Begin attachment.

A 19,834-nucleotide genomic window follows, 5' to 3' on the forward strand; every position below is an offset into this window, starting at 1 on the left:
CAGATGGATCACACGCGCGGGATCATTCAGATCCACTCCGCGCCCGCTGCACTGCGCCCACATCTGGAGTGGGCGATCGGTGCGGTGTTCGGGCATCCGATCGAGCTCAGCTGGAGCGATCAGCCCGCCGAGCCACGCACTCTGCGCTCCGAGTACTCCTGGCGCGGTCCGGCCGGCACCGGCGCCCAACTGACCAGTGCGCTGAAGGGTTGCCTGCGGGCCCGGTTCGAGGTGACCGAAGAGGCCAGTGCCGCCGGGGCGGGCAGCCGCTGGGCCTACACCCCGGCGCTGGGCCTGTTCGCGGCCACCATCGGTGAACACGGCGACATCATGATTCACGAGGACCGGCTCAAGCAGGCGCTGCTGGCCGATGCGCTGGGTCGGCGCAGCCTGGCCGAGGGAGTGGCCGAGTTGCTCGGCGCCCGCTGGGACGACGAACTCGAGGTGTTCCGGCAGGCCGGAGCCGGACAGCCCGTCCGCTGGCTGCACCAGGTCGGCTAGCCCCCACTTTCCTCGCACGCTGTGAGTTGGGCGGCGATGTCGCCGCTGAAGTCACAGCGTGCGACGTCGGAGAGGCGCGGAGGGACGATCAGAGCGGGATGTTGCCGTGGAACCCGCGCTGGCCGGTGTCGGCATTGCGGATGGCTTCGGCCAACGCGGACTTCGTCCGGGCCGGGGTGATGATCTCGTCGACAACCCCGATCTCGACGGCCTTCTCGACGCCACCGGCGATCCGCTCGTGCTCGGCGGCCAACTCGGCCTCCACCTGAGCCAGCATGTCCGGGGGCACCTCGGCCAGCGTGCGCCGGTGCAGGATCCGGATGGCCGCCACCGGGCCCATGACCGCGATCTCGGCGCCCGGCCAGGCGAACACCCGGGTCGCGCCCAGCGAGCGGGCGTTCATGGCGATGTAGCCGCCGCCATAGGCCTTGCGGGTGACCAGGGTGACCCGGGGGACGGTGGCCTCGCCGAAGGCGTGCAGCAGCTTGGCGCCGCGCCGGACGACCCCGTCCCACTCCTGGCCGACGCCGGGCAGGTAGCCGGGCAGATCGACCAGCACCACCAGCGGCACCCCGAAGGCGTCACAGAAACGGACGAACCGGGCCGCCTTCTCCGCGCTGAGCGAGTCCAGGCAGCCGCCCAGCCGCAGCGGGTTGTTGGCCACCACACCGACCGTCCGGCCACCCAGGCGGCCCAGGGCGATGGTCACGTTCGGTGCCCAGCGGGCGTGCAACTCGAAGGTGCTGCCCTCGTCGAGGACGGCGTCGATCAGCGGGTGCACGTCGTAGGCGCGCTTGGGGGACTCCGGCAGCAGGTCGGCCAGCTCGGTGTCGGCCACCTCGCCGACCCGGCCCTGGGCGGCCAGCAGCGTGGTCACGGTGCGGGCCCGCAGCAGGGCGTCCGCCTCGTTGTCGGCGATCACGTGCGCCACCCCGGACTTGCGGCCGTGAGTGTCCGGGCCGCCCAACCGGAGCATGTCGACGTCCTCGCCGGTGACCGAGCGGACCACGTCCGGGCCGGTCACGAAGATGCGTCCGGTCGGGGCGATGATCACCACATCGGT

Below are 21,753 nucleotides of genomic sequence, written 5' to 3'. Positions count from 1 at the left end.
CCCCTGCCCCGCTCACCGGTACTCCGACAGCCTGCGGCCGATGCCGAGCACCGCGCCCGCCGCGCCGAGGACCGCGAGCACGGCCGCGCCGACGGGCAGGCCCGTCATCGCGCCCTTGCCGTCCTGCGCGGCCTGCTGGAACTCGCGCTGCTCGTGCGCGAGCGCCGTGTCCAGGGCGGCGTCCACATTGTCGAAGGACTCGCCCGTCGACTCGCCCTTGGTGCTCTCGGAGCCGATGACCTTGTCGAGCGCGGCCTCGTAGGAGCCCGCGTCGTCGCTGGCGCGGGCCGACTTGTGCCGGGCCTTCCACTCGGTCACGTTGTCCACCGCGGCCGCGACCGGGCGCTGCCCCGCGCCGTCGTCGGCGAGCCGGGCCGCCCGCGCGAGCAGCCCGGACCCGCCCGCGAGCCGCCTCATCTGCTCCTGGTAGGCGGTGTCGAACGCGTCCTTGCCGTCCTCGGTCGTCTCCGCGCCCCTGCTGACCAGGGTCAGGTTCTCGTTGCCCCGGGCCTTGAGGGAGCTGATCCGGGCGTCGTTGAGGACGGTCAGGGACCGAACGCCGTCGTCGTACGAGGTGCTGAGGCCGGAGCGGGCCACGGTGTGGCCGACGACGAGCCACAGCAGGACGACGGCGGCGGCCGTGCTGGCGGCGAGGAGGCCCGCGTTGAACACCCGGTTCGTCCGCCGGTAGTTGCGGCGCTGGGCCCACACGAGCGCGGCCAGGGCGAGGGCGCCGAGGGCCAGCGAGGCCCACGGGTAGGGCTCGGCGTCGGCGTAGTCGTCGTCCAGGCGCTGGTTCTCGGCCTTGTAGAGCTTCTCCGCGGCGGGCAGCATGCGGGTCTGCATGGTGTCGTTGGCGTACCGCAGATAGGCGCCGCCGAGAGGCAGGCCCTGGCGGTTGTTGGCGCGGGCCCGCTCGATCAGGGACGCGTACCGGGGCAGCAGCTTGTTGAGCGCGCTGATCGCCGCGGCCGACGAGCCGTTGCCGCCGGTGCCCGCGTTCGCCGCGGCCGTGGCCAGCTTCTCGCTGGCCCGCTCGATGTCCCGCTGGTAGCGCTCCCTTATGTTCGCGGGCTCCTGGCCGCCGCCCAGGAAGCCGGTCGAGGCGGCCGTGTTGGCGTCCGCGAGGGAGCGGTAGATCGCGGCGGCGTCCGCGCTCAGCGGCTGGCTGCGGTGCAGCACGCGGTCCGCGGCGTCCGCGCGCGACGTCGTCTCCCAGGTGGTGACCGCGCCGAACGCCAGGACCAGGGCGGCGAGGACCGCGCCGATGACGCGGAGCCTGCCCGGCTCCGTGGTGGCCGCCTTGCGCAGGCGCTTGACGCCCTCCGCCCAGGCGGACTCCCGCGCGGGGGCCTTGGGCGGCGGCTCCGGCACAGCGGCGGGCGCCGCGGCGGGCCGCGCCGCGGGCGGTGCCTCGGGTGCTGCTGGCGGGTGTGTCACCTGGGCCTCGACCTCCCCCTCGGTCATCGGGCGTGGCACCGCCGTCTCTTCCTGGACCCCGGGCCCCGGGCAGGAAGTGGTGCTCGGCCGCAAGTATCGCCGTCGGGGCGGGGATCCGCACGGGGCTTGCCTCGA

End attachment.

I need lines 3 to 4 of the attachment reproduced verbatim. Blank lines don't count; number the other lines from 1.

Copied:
Below are 21,753 nucleotides of genomic sequence, written 5' to 3'. Positions count from 1 at the left end.
CCCCTGCCCCGCTCACCGGTACTCCGACAGCCTGCGGCCGATGCCGAGCACCGCGCCCGCCGCGCCGAGGACCGCGAGCACGGCCGCGCCGACGGGCAGGCCCGTCATCGCGCCCTTGCCGTCCTGCGCGGCCTGCTGGAACTCGCGCTGCTCGTGCGCGAGCGCCGTGTCCAGGGCGGCGTCCACATTGTCGAAGGACTCGCCCGTCGACTCGCCCTTGGTGCTCTCGGAGCCGATGACCTTGTCGAGCGCGGCCTCGTAGGAGCCCGCGTCGTCGCTGGCGCGGGCCGACTTGTGCCGGGCCTTCCACTCGGTCACGTTGTCCACCGCGGCCGCGACCGGGCGCTGCCCCGCGCCGTCGTCGGCGAGCCGGGCCGCCCGCGCGAGCAGCCCGGACCCGCCCGCGAGCCGCCTCATCTGCTCCTGGTAGGCGGTGTCGAACGCGTCCTTGCCGTCCTCGGTCGTCTCCGCGCCCCTGCTGACCAGGGTCAGGTTCTCGTTGCCCCGGGCCTTGAGGGAGCTGATCCGGGCGTCGTTGAGGACGGTCAGGGACCGAACGCCGTCGTCGTACGAGGTGCTGAGGCCGGAGCGGGCCACGGTGTGGCCGACGACGAGCCACAGCAGGACGACGGCGGCGGCCGTGCTGGCGGCGAGGAGGCCCGCGTTGAACACCCGGTTCGTCCGCCGGTAGTTGCGGCGCTGGGCCCACACGAGCGCGGCCAGGGCGAGGGCGCCGAGGGCCAGCGAGGCCCACGGGTAGGGCTCGGCGTCGGCGTAGTCGTCGTCCAGGCGCTGGTTCTCGGCCTTGTAGAGCTTCTCCGCGGCGGGCAGCATGCGGGTCTGCATGGTGTCGTTGGCGTACCGCAGATAGGCGCCGCCGAGAGGCAGGCCCTGGCGGTTGTTGGCGCGGGCCCGCTCGATCAGGGACGCGTACCGGGGCAGCAGCTTGTTGAGCGCGCTGATCGCCGCGGCCGACGAGCCGTTGCCGCCGGTGCCCGCGTTCGCCGCGGCCGTGGCCAGCTTCTCGCTGGCCCGCTCGATGTCCCGCTGGTAGCGCTCCCTTATGTTCGCGGGCTCCTGGCCGCCGCCCAGGAAGCCGGTCGAGGCGGCCGTGTTGGCGTCCGCGAGGGAGCGGTAGATCGCGGCGGCGTCCGCGCTCAGCGGCTGGCTGCGGTGCAGCACGCGGTCCGCGGCGTCCGCGCGCGACGTCGTCTCCCAGGTGGTGACCGCGCCGAACGCCAGGACCAGGGCGGCGAGGACCGCGCCGATGACGCGGAGCCTGCCCGGCTCCGTGGTGGCCGCCTTGCGCAGGCGCTTGACGCCCTCCGCCCAGGCGGACTCCCGCGCGGGGGCCTTGGGCGGCGGCTCCGGCACAGCGGCGGGCGCCGCGGCGGGCCGCGCCGCGGGCGGTGCCTCGGGTGCTGCTGGCGGGTGTGTCACCTGGGCCTCGACCTCCCCCTCGGTCATCGGGCGTGGCACCGCCGTCTCTTCCTGGACCCCGGGCCCCGGGCAGGAAGTGGTGCTCGGCCGCAAGTATCGCCGTCGGGGCGGGGATCCGCACGGGGCTTGCCTCGA